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‘Apartheid’ in Pakistan
By N. Mahmood Ahmad and Amjad Mahmood Khan
Wednesday, January 19, 2011
More than seven months have passed since the Pakistani Taliban attacked two Ahmadiyya Muslim mosques in Lahore massacring 86 Ahmadi Muslims and injuring more than a hundred more. In November, in connection with the release of the State Department’s Annual Report on International Religious Freedom , Secretary of State Hillary Clinton specially noted the carnage against Ahmadiyya holy sites. The Secretary also observed that such “infringements on religious freedom strain the bonds that sustain democratic societies” - a statement that is more profound than it may appear to be at first glance, for it draws a direct linkage between the protection of religious freedom and the very survival of democracy.
Indeed, the systematic persecution of Ahmadi Muslims in Pakistan is Exhibit A in the case that religious intolerance can fatally weaken liberal democracy. The State Department’s annual report concerning Pakistan, which makes mention of Ahmadi Muslims on 101 occasions, details what can only be described as religio-political apartheid directed at Ahmadi Muslims in Pakistan. Not only are members of the community expressly declared non-Muslims under the constitution and the subject of specific anti-Ahmadi provisions in Pakistan’s penal code (commonly referred to as the “blasphemy laws”), but they are also denied the most basic right in a democracy - the right to vote - through a series of extraordinary legal provisions.
From 1947 until 1978, all Pakistanis had an equal vote irrespective of creed. But in 1977, the military dictator Zia ul Haq took power, and the following year, he decreed that non-Muslims would have to register on separate “non-Muslim” electoral rolls. Apart from disenfranchising non-Muslims who did not want to be segregated in that manner, the decree was specifically targeted against Ahmadi Muslims because it would force them to disavow their Muslim identity by registering as “non-Muslims” on the electoral rolls. Naturally, Ahmadi Muslims, forced into a Hobson’s choice that would require them to declare themselves non-Muslims regardless of which option they chose, have had to sit out national, state and local elections.
The separate electorate system for Muslims and non-Muslims remained in place even after Pakistan returned to a democratic form of government. Ironically, Pervez Musharraf, yet another military dictator of a more liberal bent than Zia, issued an executive order calling for its elimination in 2002. President Musharraf was duly hailed as a benevolent despot for restoring the rights of non-Muslims and Ahmadis, but the true extent of the power of Pakistan’s religious extremist element became apparent when, within a matter of months, he was forced to reverse course.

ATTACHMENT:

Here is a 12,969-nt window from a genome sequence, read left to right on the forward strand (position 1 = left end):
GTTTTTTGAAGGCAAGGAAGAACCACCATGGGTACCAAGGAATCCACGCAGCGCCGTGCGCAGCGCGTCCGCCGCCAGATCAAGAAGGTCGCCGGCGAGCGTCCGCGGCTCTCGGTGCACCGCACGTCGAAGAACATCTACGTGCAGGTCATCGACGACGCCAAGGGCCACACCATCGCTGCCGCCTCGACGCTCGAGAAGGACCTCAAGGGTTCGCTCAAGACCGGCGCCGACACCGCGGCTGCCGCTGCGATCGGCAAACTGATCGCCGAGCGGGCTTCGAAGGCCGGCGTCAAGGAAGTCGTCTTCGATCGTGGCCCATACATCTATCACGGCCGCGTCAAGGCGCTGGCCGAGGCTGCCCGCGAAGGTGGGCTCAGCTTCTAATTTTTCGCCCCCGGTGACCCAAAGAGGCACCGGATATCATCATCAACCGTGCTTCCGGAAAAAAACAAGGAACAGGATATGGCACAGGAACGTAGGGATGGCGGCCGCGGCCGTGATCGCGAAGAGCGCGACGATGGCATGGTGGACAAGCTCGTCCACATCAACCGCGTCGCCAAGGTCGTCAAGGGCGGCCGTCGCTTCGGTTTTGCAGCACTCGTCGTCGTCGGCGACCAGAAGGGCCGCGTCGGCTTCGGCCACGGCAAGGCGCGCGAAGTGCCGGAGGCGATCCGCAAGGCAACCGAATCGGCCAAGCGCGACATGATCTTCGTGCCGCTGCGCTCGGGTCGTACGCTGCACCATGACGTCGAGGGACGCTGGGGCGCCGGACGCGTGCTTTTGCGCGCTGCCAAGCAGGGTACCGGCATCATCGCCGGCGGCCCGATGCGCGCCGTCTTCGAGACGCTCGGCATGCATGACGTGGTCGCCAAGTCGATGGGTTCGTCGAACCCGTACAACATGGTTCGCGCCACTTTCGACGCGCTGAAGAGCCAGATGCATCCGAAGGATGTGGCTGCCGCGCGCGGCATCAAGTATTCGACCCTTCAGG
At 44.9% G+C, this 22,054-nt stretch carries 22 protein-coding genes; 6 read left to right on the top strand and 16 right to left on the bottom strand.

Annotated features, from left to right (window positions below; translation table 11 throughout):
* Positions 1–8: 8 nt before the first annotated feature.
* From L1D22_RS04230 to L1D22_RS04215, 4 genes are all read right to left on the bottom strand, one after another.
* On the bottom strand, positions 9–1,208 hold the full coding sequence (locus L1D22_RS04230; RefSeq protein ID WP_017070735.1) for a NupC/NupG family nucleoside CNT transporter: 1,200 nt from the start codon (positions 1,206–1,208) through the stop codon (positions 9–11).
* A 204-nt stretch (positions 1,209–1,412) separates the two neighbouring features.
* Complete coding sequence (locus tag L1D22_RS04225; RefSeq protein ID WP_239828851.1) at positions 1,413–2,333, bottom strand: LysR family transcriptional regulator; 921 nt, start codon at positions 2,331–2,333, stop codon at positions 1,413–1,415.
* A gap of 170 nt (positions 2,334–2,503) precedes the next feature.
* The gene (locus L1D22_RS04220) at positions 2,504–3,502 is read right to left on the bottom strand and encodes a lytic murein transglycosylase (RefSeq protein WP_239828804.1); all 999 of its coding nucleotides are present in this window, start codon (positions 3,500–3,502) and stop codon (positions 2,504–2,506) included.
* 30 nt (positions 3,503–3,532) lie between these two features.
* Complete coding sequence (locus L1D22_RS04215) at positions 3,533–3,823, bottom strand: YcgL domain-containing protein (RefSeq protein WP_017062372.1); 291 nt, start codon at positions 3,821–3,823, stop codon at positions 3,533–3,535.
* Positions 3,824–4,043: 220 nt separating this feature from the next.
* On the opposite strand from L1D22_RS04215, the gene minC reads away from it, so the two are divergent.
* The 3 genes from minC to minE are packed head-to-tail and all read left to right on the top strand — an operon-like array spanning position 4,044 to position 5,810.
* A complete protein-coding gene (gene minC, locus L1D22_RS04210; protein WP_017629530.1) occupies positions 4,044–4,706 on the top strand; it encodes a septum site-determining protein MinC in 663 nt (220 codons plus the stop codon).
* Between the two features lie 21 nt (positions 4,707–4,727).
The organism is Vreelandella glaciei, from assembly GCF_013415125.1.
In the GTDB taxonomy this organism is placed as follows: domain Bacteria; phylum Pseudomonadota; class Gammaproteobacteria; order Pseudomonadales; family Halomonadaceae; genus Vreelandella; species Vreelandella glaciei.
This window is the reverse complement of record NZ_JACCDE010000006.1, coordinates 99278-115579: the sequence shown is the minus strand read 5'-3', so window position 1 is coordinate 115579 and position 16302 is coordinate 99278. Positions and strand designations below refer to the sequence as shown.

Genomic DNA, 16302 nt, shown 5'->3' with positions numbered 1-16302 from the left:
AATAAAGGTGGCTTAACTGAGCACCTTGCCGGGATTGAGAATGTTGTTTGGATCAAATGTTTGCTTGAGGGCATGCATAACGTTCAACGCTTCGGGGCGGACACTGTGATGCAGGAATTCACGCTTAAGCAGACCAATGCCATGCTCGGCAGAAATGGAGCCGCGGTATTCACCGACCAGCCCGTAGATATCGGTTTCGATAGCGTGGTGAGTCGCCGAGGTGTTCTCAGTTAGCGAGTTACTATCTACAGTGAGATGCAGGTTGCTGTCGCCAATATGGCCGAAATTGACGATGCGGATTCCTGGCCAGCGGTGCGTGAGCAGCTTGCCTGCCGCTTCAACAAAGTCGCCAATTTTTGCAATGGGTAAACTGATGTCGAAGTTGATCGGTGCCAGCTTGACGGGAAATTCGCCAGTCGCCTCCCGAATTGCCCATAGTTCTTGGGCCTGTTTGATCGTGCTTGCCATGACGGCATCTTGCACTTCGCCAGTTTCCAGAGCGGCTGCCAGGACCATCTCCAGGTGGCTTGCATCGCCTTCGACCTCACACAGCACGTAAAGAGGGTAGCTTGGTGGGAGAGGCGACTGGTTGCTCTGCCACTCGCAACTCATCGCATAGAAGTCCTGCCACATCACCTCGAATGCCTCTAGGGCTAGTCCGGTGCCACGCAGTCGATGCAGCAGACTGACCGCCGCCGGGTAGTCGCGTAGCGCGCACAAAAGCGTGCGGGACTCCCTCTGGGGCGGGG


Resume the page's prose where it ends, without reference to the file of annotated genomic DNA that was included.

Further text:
While continuing to allow non-Muslims to cast their votes alongside Muslims in a joint electorate, subsequent amendments to Musharraf’s original Order specifically stated that the “status of Ahmadis [was] … to remain unchanged.” As a result, Ahmadi Muslims presently are the only religious community in Pakistan who cannot freely vote.
This system of religious segregation at the voting booths is enforced through national identity cards that require each individual to list their confessional creed, and anyone wishing to be listed as a Muslim must denounce the Ahmadiyya Muslim Community’s founder - Mirza Ghulam Ahmad - as a false prophet and his followers as non-Muslim.
Pakistan’s apartheid regime is not only a human rights travesty, but also a national tragedy since Ahmadi Muslims are considered to be among Pakistan’s most literate and educated citizenry (notably, the country’s only Nobel Laureate, Dr. Abdus Salam , was an Ahmadi Muslim - having ignored his achievements during his life, the Pakistani state ordered that the word “Muslim” be effaced from his gravestone).
Since Musharraf backtracked on the issue of voting rights for Ahmadis in 2002, Pakistan has been graced with yet another democratic government, this time led by Asif Zardari. And yet, there has been no public discussion regarding the re-enfranchisement of Ahmadis, and the religious parties have consistently blocked any attempts to amend the constitution to remove the declaration of Ahmadis as non-Muslims. It bears noting that Mr. Zardari’s father-in-law, the late Zulfiqar Ali Bhutto, was responsible for the enactment of that declaration into the constitution.
There can be no doubt that something is rotten in the state of Pakistan. Secretary Clinton’s remarks provide an astute diagnosis: state-sanctioned religious intolerance lies at the very heart of Pakistan’s problems, and there is nothing that the extremists are more willing to fight to preserve than the apartheid regime enforced upon Ahmadi Muslims by the Pakistani state. These extremists include not only the terrorists but also their fellow travelers, such as the Jamat-e-Islami, a political party which has made the anti-Ahmadi cause its raison d’etre.
Thus, the true test of Pakistan’s mettle will be if it can stand up and finally rid itself of the ugly stain of religious persecution and once again be counted among the community of free and democratic nations. And President Zardari can demonstrate that he is committed to that goal by signing an executive order re-enfranchising Ahmadis. And it is incumbent upon the United States, along with the wider international community, to match its rhetoric with action in pressing for equal voting rights for Ahmadis.
N. Mahmood Ahmad is an attorney based in Washington, D.C. Amjad Mahmood Khan, an attorney based in Los Angeles, is national director of public affairs for the Ahmadiyya Muslim Community USA.
By N. Mahmood Ahmad and Amjad Mahmood Khan | January 19, 2011; 1:30 PM ET